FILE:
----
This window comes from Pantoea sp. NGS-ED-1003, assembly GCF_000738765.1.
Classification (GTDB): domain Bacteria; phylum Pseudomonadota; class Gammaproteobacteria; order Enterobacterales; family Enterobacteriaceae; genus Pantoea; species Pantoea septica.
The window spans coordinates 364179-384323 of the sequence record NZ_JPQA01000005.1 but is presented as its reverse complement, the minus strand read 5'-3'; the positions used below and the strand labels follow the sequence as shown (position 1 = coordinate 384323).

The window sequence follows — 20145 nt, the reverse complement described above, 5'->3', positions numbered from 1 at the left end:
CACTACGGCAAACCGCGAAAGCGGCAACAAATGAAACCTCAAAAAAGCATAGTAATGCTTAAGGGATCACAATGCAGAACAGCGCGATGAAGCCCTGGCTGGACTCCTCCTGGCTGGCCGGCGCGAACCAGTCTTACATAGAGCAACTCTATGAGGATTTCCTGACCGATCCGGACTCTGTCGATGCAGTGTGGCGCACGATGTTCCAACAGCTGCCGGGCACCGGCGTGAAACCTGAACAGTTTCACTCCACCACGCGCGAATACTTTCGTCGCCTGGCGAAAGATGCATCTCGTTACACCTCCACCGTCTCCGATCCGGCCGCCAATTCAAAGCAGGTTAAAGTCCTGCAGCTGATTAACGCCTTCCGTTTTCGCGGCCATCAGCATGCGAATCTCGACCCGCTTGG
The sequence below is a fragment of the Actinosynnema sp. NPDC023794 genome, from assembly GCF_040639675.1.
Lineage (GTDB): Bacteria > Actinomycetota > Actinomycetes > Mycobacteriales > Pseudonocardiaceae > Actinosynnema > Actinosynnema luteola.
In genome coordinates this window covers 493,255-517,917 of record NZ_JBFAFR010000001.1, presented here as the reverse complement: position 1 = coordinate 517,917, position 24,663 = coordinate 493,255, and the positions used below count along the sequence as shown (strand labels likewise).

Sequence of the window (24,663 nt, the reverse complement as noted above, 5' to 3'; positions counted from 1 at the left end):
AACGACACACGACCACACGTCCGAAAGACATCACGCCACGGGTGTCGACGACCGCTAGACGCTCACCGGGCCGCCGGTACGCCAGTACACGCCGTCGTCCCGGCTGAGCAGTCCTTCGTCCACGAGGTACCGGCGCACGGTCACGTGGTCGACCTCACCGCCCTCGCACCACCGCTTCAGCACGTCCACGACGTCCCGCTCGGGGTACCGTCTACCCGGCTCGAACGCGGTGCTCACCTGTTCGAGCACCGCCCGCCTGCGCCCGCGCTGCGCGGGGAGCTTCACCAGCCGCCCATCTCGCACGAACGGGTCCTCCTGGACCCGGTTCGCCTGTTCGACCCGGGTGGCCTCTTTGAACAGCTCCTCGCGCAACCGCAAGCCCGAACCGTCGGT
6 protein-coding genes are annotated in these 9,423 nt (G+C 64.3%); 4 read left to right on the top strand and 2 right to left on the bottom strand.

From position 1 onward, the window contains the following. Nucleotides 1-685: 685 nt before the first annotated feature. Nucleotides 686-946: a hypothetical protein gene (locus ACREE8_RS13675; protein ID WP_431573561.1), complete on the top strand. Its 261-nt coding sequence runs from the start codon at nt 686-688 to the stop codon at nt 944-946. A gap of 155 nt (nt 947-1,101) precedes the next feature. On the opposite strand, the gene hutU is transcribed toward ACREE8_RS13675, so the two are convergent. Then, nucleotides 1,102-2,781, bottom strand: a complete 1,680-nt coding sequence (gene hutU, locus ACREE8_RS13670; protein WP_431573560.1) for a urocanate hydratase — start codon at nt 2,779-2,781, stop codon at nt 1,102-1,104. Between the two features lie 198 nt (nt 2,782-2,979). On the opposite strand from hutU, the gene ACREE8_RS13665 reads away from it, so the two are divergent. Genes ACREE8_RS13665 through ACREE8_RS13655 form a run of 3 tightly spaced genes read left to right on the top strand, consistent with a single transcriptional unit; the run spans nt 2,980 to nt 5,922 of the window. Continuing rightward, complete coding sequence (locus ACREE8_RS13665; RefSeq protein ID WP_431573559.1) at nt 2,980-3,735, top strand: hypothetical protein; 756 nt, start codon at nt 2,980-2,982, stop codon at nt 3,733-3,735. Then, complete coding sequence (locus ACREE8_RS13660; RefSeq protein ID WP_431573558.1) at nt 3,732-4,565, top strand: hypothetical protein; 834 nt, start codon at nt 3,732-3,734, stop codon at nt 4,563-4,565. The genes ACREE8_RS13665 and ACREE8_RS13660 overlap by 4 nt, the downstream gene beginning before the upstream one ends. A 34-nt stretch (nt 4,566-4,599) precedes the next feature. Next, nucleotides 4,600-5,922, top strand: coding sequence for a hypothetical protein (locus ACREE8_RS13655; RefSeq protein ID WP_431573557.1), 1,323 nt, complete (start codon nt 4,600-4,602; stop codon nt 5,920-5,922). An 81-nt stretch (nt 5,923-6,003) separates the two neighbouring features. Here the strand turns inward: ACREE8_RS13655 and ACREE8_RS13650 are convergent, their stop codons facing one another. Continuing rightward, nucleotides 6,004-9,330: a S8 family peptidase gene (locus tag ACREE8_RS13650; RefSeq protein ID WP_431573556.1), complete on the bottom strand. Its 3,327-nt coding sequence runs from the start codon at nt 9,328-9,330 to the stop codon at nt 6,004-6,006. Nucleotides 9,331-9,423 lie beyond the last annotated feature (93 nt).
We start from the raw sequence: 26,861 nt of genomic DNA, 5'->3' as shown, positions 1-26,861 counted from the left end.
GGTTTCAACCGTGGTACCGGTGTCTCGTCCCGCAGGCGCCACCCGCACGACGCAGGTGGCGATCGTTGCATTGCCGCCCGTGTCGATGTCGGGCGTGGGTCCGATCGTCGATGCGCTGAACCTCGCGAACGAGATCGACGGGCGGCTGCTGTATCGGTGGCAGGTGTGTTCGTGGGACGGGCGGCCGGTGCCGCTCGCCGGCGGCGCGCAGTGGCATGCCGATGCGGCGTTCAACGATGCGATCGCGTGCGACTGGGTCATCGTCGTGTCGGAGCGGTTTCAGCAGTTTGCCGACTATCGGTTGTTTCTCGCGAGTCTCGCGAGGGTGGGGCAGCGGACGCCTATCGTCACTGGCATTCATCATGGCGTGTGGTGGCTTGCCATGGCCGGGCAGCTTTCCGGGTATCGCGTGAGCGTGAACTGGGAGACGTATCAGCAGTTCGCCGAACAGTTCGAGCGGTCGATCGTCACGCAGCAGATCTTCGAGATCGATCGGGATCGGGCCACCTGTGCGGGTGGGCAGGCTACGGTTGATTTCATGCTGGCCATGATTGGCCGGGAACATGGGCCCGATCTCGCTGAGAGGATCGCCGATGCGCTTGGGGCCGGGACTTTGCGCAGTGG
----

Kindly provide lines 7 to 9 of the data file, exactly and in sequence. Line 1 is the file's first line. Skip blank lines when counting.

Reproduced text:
Lineage (GTDB): Bacteria > Actinomycetota > Actinomycetes > Mycobacteriales > Pseudonocardiaceae > Actinosynnema > Actinosynnema luteola.
In genome coordinates this window covers 493,255-517,917 of record NZ_JBFAFR010000001.1, presented here as the reverse complement: position 1 = coordinate 517,917, position 24,663 = coordinate 493,255, and the positions used below count along the sequence as shown (strand labels likewise).

Sequence of the window (24,663 nt, the reverse complement as noted above, 5' to 3'; positions counted from 1 at the left end):